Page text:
By Eddie Bines
We’ve come to expect talk about reforming tax policies when we read the news. However, in more recent times there’s been a particular focus on Capital Gains Tax (CGT) reform, and its rise to prominence has been making headlines. In light of unparalleled spending through the pandemic period, the UK Treasury has been considering ways to ease the deficit and recover the state of their finances.
The expectation that Chancellor Rishi Sunak would implement CGT reforms in the Spring budget was not met. And then ‘Tax Day’ arrived and passed on the 23rd of March, and there was no discussion of the topic then either. This raised the eyebrows of many, causing uncertainty amongst the general public regarding the UK’s stance on CGT reform.
Thereafter, US president Joe Biden clearly laid out his proposals as far as CGT was concerned. He outlined his plans to almost double the CGT for affluent American citizens. Tax rates went through the roof, rising from 20% all the way to 39.6%. Inevitably this drastic rise induced support and backlash simultaneously. This tax was implemented to only effect those earning more than a million dollars a year through investment income.
With the UK looking closely to the Americans for guidance on tax reform, it became more of a question of ‘when’ rather than ‘if’ the UK will follow in the footsteps of their transatlantic cousins.
There have been calls for changes to be made in the coming months. Many are expecting those to come as soon as Autumn this year.
It is to be a highly debated reform to the majority of the UK populace, given that a rise in CGT is only projected to impact a small number of the population. Of course, there may be a flight risk in imposing substantial tax increases on the wealthy, which could itself lead to reduced investment and a drop in tax revenues. But there is rising worldwide public understanding and dialogue over the unequal distribution of wealth and the ever-widening gap between the very affluent and less wealthy. This gradually puts more pressure on government policy, and in turn, on well-off individuals.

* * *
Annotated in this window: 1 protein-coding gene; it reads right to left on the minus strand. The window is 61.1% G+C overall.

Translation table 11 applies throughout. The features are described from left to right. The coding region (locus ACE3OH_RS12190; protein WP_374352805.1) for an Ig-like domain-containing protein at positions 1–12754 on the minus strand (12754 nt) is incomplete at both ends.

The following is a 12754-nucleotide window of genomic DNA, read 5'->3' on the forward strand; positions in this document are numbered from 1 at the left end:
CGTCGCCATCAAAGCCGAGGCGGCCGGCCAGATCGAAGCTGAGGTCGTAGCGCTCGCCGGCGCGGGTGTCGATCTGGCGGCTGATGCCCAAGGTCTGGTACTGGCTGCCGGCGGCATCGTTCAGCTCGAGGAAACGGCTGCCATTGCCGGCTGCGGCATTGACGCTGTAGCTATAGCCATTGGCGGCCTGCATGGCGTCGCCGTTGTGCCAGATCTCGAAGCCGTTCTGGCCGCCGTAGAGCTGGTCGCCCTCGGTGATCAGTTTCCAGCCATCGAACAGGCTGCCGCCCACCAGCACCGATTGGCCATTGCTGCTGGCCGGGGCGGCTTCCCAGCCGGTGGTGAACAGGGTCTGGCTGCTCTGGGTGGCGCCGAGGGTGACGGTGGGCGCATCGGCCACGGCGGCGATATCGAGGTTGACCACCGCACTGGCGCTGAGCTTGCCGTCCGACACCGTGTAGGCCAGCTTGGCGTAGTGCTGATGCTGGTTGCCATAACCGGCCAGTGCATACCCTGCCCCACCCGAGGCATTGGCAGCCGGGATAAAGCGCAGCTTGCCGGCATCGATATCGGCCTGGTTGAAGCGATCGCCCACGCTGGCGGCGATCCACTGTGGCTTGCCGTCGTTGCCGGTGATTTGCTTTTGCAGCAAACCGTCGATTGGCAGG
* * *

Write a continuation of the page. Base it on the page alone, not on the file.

Careful routing through these complicated decisions in the time period ahead is the order of the day for the chancellor, and the UK’s owner-manager community will be looking on closely.
How can CGT be reformed?
The Office for Tax Simplification’s (OTS) evaluation of the CGT structure carried out in July 2020 is good starting point when observing the potential impact of the reform. It found that the CGT system could be made simpler and fairer by aligning CGT rates more closely to income tax rates, reducing the CGT tax-free allowance, removing the “CGT uplift” on inherited assets and reassessing existing CGT reliefs.
In regard to the realignment of CGT rates to income tax, the removal of the distinction between assets and property and the upsurge in rates is probable. There may be a steady growth in rates to reduce the initial blow or a threshold above which higher rates of CGT kick in.
There may also be a drop off the existing CGT annual exemption of GBP 12,300, down to a lesser sum, possibly between GBP 2,000 to GBP 4,000. This could be supplemented by further exemptions on personal entities for individuals, but that will be of no advantage to business owners. There may be a gradual downward tapering of the exemption to make the pill easier to swallow.